Anti-Gay Equals Anti-God
By Samuel D. Behrens
Alamo Square Press, 2006
ISBN188636012X, 133 pages, $14.95
Reviewed by Daniel Helminiak
Samuel D. Behrens died of AIDS at age 49 in 2002. Throughout that agony, he poured out his heart—and bile—over his life’s preoccupation: God’s Word in the Bible and religion’s distortion of it. The result was a manuscript that he had his partner, Carlos Mata, promise to publish, Anti-Gay Equals Anti-God.
Behrens grew up in a Pentecostal family, struggled with attraction to other boys, attended Evangel (Bible) College, was ordained and served as associate pastor in the Assemblies of God, left the ministry over his homosexuality, dated women, got engaged but never married, and in 1992 became a Doctor of Jurisprudence. He came out in stereotypical gay promiscuity, which he pursued until he met Carlos and settled down.
He was ever a committed believer. In fact, as was foretold in a Pentecostal gathering, he heard the voice of God—in clear and distinct English. Three times it literally saved his life. Yet his major spiritual turning point occurred only in 1993. His contact with Evangelicals Concerned brought answers to all his questions about homosexuality and the Bible. He heard a new message: Read closely and with attention to the original languages, the Bible actually says nothing negative about loving homosexual relationships. So strong was his “awe and respect of scripture” (p. 124) and so deep his willingness to understand and live by it that on that very day he was finally able to reconcile his sexuality and spirituality.
Behrens’s 133 pages tell his story of anguish and hope and share the lesson he learned in evangelical faith. At the same time, the book is a tirade against “The Terror of Ignorance” (Chapter Two) that the religious right foists upon LGBTI people. “Use this book,” he writes, “to fight the lies of the radical right from their own theology” (p. 10). “Remember,” Behrens insists, “this is a conservative interpretation of scripture. This is allowing ‘scripture to interpret scripture.’ This is not a ‘liberal’ looking at scripture. This is a Bible-believing Christian who speaks to you from his heart and from the Word of God” (p. 108).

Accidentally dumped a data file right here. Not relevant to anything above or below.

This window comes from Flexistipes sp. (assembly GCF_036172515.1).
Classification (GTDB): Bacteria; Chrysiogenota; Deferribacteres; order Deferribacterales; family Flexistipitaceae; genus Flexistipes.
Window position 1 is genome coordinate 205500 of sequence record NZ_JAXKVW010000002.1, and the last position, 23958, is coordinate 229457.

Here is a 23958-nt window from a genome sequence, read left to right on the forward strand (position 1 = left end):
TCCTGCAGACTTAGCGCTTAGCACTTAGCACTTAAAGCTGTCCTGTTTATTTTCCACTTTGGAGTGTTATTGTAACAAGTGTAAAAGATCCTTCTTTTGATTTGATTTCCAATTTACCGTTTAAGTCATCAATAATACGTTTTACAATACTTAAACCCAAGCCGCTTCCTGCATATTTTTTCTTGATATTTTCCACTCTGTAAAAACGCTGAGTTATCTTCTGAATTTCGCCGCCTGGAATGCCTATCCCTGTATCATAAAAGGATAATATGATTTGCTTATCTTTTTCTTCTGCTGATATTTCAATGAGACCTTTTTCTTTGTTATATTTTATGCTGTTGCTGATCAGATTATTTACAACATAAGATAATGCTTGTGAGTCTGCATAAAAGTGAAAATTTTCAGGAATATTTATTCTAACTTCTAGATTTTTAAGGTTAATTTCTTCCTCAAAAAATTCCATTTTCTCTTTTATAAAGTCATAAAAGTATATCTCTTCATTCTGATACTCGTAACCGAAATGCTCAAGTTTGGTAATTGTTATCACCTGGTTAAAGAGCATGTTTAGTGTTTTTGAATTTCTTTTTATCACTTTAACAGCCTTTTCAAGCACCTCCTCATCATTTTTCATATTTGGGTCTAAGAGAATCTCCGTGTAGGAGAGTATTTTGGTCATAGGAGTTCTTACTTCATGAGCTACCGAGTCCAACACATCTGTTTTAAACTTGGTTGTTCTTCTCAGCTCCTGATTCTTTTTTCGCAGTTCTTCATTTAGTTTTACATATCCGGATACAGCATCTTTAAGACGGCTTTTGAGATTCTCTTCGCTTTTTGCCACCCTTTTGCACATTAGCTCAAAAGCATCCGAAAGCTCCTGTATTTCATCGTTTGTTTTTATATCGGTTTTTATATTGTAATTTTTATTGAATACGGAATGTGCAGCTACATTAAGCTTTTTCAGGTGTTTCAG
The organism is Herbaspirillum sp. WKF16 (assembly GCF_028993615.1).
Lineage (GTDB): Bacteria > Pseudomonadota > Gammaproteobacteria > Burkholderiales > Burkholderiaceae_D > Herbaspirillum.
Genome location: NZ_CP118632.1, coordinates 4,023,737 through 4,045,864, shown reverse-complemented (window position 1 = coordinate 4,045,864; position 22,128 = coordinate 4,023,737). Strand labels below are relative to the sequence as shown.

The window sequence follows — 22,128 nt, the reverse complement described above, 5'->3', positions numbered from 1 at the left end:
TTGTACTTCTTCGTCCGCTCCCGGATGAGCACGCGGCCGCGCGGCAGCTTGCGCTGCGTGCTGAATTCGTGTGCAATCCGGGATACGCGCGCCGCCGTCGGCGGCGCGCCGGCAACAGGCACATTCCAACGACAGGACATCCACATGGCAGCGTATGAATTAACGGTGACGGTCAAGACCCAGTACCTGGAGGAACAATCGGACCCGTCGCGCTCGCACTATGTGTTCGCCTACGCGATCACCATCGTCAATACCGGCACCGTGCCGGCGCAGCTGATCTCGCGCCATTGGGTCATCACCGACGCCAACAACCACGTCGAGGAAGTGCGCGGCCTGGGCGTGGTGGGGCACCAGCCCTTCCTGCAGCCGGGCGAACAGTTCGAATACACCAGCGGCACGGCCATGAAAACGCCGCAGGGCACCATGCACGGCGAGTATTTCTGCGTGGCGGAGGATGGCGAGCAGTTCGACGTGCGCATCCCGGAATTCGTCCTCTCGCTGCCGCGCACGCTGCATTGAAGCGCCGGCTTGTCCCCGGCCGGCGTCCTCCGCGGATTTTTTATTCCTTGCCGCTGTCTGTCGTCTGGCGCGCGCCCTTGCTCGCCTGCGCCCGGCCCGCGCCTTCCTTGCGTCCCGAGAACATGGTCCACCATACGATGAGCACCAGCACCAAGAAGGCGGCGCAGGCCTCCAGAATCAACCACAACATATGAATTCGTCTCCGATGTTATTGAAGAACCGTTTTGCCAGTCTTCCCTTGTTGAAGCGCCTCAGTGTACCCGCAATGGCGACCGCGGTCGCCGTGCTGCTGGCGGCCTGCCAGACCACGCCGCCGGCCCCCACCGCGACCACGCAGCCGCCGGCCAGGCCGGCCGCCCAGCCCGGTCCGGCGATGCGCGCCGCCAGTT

Fully conversant with Bible Religion, Behrens turns its arguments and rhetoric back on itself. “One thing I know is this,” Behrens insists, “the good Lord wanted me to write this book” (p. 45). “The ignorant heterosexists and homophobes who have ‘sat in darkness’ about God’s gay and lesbian children, but who will be forced into the light of day, will sit in disbelief, bewilderment and wonder at all the hateful and harmful things they have said and done, all because of a lie….they are not true Christians” (p. 31). “If you are Christian and you are anti-gay, according to the Bible, you are also anti-God….if you do not repent and pray to Jesus Christ for forgiveness, you will find yourself in the fiery, burning pit of hell” (p. 9).
After three chapters that treat those personal struggles and religious conflicts, the book’s long fourth chapter discusses “eight fallacies” about the Bible and homosexuality. Here, sometimes relying on scholarly historical-critical interpretation and often applying his own creative analyses—the exact style of the biblical literalists—Behrens shows why none of the standardly cited texts is actually condemning.
Regarding “Adam and Steve,” for example, Behrens recalls how Genesis 2 actually reads. Since “it is not good for the man to be alone,” God formed the beasts and fowl for Adam and, only later, the woman. Behrens taunts: Wasn’t God proposing bestiality as the answer to Adam’s loneliness? Doesn’t woman actually rank below the animals? Is this the scheme of life that the literalists want to support?!
Chapter Five movingly tells of the sexual love of David and Jonathan and of Jesus’ approving cure of the Roman centurion’s lover. Chapter Six derides the dishonesty of the Ex-Gay Movement by appeal to Behrens’s own experience: “I told them what I felt [in that room] was a spirit of depression. It was straight out of hell. I had never met so many Christians in one place who were such depressed and lonely men” (p. 122). Again appealing to personal experience, Chapter Eight portrays “The Pain of Rejection” and the destruction of friendship and family that anti-gay religion effects. And from the Conclusion, after a list of “I’m tired of’s”—anti-gay exegesis, church gossip, “the bull-feces from these so-called Moral Majority people” (p. 130), gay suicides, and more—comes the Christian ending: “God, thank you for showing me love and for showing me forgiveness. Please God, forgive me my righteous anger….My brothers and sisters, do not let the opinions of others stop you from being your [God-given]self; be all you can be” (p. 133).